2016 Outlook: Super Bowl or bust. It is really that simple for this Arizona Cardinals squad. They have the talent on both sides of the ball to compete with any team in the league. The offense should be dynamic and balanced once again this year. Last year, the Cardinals had a huge increase in run effectiveness with the emergence of David Johnson and the addition of Mike Iupati to the offensive line (a line which moved from 30th to 16th in rushing DVOA). I expect that to continue this season with the addition of veteran Evan Mathis in place of the somewhat disappointing Jonathan Cooper. Rookie Evan Boehm will also be competing with one of my favorite Penn State players of all time, AQ Shipley, for the starting center spot. On the other side of the ball, the Cardinals are going all in on their defense this year. With the trade for Chandler Jones and the drafting of Nkemdiche, Arizona has bolstered their pass rush significantly which will only give more opportunities for Peterson and Mathieu to make game changing plays. Currently Vegas has the Cardinals just a notch below the Packers and Seahawks to win the NFC, but they are well deserving to be in the conversation. The Cardinals will be one of the most fun teams to watch in 2016 and hopefully will be playing some significant games in January of 2017.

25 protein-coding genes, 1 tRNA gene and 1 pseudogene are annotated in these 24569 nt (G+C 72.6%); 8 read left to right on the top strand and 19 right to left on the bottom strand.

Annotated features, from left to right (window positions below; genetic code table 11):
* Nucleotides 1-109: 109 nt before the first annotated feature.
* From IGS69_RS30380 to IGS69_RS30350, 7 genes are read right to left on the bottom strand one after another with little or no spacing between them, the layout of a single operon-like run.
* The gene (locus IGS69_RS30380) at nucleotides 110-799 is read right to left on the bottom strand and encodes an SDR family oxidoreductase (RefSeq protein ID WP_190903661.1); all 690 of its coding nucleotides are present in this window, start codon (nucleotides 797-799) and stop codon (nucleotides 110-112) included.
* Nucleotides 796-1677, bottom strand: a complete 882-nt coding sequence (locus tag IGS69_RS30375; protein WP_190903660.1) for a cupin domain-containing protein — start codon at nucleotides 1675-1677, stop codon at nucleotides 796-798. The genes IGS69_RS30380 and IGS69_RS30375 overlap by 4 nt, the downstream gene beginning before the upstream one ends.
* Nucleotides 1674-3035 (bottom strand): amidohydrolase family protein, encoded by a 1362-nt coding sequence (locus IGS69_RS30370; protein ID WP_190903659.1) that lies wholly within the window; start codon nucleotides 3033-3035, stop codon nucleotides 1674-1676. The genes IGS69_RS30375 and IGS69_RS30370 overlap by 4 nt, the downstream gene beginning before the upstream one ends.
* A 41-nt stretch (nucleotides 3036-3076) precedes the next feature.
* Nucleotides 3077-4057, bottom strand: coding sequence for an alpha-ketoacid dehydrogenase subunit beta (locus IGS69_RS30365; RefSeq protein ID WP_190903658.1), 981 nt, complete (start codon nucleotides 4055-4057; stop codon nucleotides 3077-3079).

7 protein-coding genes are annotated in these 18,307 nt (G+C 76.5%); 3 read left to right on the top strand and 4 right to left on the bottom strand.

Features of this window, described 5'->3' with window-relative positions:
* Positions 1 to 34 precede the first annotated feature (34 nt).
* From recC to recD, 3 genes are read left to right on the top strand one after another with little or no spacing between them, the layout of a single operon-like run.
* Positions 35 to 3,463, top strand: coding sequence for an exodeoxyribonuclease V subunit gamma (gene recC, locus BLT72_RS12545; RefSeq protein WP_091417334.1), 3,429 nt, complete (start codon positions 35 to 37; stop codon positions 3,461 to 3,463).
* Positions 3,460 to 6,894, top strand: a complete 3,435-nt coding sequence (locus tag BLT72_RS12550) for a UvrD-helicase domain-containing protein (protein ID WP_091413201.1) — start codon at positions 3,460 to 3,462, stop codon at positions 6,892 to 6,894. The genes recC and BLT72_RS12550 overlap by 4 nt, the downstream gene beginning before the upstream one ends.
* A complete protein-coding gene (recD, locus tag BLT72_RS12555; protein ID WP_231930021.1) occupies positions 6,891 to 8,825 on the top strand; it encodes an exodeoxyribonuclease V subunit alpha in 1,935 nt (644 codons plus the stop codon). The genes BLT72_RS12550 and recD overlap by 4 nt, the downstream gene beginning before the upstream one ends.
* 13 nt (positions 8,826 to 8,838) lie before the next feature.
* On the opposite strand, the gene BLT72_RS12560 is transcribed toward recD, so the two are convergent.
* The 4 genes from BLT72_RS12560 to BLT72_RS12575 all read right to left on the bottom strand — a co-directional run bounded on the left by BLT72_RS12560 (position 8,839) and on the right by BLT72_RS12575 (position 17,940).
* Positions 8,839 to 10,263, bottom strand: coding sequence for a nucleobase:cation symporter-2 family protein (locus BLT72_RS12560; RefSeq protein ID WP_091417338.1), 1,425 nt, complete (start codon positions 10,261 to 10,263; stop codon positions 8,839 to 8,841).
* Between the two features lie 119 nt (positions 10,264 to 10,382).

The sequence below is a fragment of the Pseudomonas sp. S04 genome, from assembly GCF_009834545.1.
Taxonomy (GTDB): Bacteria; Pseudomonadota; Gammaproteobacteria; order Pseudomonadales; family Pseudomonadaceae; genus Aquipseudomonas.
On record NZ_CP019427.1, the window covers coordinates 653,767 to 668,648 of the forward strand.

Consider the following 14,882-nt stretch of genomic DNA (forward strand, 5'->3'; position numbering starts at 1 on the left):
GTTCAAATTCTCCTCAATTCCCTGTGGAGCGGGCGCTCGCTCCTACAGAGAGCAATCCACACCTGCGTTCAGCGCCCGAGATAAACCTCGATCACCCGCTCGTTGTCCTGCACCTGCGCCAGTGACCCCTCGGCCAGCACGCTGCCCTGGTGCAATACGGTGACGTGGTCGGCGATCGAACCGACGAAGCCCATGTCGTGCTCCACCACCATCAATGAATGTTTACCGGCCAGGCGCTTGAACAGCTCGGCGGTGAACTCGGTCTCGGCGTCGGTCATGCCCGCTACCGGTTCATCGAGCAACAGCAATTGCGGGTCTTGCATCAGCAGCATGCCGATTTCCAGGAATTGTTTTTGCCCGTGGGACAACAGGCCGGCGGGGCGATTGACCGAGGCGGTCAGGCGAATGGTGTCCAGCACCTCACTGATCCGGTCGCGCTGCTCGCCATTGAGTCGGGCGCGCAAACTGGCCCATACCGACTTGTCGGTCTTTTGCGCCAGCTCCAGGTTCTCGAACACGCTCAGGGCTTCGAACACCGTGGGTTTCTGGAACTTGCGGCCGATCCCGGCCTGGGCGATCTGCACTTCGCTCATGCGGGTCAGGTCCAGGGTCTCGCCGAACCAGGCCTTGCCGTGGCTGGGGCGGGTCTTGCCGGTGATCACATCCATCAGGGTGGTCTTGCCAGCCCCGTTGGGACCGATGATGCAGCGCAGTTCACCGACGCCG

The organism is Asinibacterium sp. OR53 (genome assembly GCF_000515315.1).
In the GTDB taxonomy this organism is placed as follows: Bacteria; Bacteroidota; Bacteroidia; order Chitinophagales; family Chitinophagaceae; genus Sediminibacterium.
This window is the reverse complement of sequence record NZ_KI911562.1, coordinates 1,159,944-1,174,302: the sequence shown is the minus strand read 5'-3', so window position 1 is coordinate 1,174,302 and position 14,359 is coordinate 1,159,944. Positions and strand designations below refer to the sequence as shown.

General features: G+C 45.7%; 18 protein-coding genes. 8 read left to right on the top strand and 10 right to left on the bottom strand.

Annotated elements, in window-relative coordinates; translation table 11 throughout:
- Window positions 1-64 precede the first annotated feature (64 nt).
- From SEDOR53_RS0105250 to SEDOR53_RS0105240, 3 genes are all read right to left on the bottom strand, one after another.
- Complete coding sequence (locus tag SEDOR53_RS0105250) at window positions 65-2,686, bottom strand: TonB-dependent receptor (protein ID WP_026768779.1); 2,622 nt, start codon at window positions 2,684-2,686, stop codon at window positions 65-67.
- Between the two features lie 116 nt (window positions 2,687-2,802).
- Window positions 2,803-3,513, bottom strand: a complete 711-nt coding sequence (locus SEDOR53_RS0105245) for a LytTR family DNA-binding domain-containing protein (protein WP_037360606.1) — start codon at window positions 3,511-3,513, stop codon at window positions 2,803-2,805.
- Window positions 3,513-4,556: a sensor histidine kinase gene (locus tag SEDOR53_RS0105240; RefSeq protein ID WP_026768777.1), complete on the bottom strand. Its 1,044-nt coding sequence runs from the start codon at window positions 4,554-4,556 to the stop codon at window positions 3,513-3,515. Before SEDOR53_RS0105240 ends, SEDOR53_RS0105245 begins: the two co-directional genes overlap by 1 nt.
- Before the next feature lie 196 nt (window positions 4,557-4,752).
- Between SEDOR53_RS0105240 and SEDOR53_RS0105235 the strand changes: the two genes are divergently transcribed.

Record Prediction: The Cardinals caught a huge break and will start the season playing the Patriots without suspended quarterback Tom Brady. Afterwards, they have play a string of subpar teams (Bucs, Bills, Rams, 49ers, Jets). I would not be shocked if this team started 6-0 in this stretch before playing the Seahawks and Panthers back to back. Following their bye week, their only super tough games during the second half of the year are trips to Minnesota and Seattle. I think the Cardinals will dominate their schedule this year and go 13-3. This should position them with a first round bye in the playoffs and set them up for a Super Bowl run.

-Nick Bair

Photo Credit: Christian Petersen/Getty Images


2 thoughts on “Arizona Cardinals 2016 Team Preview”

  1. I have extensively analyzed depth charts this offseason and in my opinion, the best secondary in the league belongs to New England.

    The two examples you provided…

    Arizona: Their safeties are great, but their corners not so much. Mathieu is one of the best obviously, Jefferson is a solid #2, and Branch could start for most teams. How many teams in the league can boast having 3 above average safeties in their rotation?